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Titan TTC-D5TB2/A Heatsink Review
Titan TTC-D5TB2/A Heatsink Review
Abstract: There has long been a vacuum in the area of low-noise heatsinks that don't frankly suck.

 Company link  Category  Published  Author 
Titan   Cooling / Heatsinks   Oct 26, 2001   Max Page  
Home > Reviews > Page Title: Looking at the heatsink from all angles

Titan TTC-D5TB2A Heatsink From All Angles
The Fan:
After such a long time where noisy powerful fans were considered the be all and end all of cooling, we are finally starting to see competent and quiet solutions enter the marketplace. One common solution is to use lower-RPM fans like this 80mm giant to keep processors cool. While the heatsink need not make as much noise, cooling performance is maintained - a win-win solution for everyone. Making this fan even more special is the auto alarm that comes on the cord. If the computer is on and the fan stops, a loud alarm is sounded to let you know something is very wrong. The fan connects to the motherboard fan header and supports RPM monitoring.

Heatsink Top:
The shape of the heatsink from above almost looks like an "X" and brings to mind the X-box for that matter. The fan attaches directly to the heatsink and is stood about 3mm above the tips of the tallest fins. The clip sits in a 7mm trough which thankfully does not cut into the base at all, so a good 6mm of material remains directly over top of the processor core. The cut out areas on either side of the D5TB2/A measure 30mm, and are intended to make clipping the heatsink onto the socket a bit easier.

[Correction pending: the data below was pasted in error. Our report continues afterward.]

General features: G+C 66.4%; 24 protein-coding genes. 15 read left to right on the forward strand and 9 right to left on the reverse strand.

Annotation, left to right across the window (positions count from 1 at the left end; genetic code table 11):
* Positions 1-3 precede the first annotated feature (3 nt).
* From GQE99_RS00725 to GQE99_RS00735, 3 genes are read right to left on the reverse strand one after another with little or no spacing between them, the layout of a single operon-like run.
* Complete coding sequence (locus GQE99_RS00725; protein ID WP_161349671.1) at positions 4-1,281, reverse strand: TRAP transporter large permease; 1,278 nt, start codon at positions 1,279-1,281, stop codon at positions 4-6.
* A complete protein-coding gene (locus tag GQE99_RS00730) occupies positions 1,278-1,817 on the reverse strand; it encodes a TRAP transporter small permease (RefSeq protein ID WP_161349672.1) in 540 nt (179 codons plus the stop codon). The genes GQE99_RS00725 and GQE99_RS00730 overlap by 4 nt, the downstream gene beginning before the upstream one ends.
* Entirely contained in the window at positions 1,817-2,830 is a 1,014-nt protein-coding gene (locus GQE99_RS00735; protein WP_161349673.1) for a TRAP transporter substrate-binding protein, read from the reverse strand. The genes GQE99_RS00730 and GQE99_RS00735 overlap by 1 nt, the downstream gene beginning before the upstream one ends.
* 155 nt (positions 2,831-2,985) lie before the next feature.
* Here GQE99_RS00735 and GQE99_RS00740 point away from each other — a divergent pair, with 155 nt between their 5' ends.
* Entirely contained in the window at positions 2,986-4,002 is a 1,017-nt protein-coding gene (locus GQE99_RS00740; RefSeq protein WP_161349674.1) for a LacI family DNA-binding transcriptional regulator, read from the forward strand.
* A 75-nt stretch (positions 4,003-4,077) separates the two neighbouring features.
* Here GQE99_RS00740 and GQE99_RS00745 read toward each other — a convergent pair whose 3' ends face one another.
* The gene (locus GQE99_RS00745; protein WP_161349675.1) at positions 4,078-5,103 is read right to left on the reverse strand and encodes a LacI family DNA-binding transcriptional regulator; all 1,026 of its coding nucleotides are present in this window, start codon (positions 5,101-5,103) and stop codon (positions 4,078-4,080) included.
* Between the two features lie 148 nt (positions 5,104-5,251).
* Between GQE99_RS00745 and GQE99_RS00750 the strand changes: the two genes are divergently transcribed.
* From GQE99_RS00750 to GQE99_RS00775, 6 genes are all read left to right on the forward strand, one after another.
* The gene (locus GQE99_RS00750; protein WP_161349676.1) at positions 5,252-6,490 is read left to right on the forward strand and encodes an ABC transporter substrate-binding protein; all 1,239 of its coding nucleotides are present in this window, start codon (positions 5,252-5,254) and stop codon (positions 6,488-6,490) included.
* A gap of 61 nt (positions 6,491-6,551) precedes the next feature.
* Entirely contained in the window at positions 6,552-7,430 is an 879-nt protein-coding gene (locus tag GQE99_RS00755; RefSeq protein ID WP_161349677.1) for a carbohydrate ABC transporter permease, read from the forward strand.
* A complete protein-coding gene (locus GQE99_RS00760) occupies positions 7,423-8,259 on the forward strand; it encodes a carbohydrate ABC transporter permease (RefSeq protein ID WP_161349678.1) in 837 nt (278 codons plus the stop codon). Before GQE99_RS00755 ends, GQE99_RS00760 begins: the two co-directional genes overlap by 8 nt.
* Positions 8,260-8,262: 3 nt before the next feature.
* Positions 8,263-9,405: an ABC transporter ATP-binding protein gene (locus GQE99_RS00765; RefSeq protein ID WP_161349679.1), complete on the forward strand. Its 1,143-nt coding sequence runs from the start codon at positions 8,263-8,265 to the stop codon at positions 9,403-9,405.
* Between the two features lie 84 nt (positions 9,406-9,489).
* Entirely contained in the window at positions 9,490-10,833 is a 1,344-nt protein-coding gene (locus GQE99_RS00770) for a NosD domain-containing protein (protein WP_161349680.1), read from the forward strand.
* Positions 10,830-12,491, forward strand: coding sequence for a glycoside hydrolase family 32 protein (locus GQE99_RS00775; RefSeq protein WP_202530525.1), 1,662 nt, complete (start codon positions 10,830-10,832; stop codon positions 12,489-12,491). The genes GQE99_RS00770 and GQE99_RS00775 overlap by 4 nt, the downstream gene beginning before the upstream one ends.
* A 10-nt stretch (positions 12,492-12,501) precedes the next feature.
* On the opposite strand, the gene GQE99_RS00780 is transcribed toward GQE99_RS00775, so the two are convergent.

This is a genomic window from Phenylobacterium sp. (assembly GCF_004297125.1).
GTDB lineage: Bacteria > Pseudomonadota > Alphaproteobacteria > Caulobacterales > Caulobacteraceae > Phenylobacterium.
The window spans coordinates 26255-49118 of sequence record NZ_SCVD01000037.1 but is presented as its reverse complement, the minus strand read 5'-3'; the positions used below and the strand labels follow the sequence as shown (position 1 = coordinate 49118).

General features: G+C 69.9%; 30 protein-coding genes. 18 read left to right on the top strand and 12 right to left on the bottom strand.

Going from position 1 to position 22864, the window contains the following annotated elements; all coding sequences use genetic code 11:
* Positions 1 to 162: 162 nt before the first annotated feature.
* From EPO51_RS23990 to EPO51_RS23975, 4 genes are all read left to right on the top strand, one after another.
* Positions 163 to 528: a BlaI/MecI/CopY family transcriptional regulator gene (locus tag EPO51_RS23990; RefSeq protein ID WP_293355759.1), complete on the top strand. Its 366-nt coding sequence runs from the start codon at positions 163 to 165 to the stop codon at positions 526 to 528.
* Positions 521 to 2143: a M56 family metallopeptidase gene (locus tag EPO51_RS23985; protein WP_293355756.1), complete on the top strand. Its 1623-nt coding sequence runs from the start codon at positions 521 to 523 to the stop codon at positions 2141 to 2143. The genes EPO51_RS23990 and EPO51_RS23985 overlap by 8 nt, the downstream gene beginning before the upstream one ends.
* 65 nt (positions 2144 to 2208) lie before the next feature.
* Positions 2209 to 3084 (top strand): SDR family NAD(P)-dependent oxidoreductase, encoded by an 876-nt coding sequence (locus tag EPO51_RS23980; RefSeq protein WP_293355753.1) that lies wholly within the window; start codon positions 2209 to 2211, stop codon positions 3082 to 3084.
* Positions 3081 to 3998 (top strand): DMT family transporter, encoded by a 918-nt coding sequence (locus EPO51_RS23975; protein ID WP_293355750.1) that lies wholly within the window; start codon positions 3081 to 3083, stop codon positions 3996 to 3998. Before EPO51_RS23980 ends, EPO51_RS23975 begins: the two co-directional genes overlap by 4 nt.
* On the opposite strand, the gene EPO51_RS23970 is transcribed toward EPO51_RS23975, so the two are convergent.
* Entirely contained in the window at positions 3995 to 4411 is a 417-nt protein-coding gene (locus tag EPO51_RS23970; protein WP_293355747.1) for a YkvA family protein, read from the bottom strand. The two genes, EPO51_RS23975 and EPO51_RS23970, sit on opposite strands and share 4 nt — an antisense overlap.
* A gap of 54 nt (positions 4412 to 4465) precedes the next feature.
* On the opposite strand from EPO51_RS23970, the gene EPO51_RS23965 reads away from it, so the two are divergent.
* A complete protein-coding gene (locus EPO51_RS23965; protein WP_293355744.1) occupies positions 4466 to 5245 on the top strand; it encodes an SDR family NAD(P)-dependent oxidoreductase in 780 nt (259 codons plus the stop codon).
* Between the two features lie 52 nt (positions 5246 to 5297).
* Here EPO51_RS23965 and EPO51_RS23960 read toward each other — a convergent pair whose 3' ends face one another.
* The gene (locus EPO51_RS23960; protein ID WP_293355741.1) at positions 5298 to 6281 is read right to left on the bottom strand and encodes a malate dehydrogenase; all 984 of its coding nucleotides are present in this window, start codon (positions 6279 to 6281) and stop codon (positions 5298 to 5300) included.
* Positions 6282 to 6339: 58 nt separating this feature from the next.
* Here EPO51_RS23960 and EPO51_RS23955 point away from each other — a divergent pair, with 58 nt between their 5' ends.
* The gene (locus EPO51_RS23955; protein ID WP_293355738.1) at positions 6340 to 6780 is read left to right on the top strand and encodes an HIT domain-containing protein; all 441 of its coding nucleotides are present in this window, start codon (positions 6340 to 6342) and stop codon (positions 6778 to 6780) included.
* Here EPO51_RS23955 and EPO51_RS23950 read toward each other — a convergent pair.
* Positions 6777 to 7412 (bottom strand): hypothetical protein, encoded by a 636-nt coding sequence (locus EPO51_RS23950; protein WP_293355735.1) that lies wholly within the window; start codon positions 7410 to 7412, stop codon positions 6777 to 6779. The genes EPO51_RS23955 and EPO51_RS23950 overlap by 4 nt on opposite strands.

Side A:
There a few interesting points on the D5TB2/A that caught our attention. First of all, sticking an 80mm fan onto a 55mm base area causes the heatsink to have a sort of pyramid like look to it. Next, we notice that the base is beveled up from about 6mm thickness to 10mm. The fins themselves are 1mm thick and spaced 2mm apart for good airflow and the tips are staggered in height by a further 2mm.

Side B:
Since there is quite a large overhang on the part of the fan, and upper body of the heatsink a thumb actuated clip would seem to not be the best choice in this instance. Rather a tool-based clip would give you better leverage and access to the socket. Which is exactly what the D5TB2/A uses. Note that the fan is screwed into the heatsink with one set of screws and the fan grill attached with yet another. The scalping on the outside flanges is for improved grip when installing the heatsink. Inner fins, as you can see, are completely smooth.

Heatsink Base:
The base measures 55x62mm while the upper part of the heatsink is 80mm square to accommodate the large fan. The base finish is smooth, but since we are dealing with a raw extrusion, the level of flatness is not perfect. There are very minor waves of fluctuations in the base from one edge to another resulting from imperfections in the extrusion die. A good lapping wouldn't be too difficult, and would a worthy investment of time for the D5TB2/A heatsink.

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Table of Contents:

 1:  Titan TTC-D5TB2/A Heatsink Review
 2: — Looking at the heatsink from all angles
 3:  Heatsink Test Apparatus - Acoustic, Thermal
 4:  Thermal Test Results, Acoustic Sample
 5:  Conclusions on the Titan D5TB2A

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Time stamped: 3:21AM, 09.18.2019
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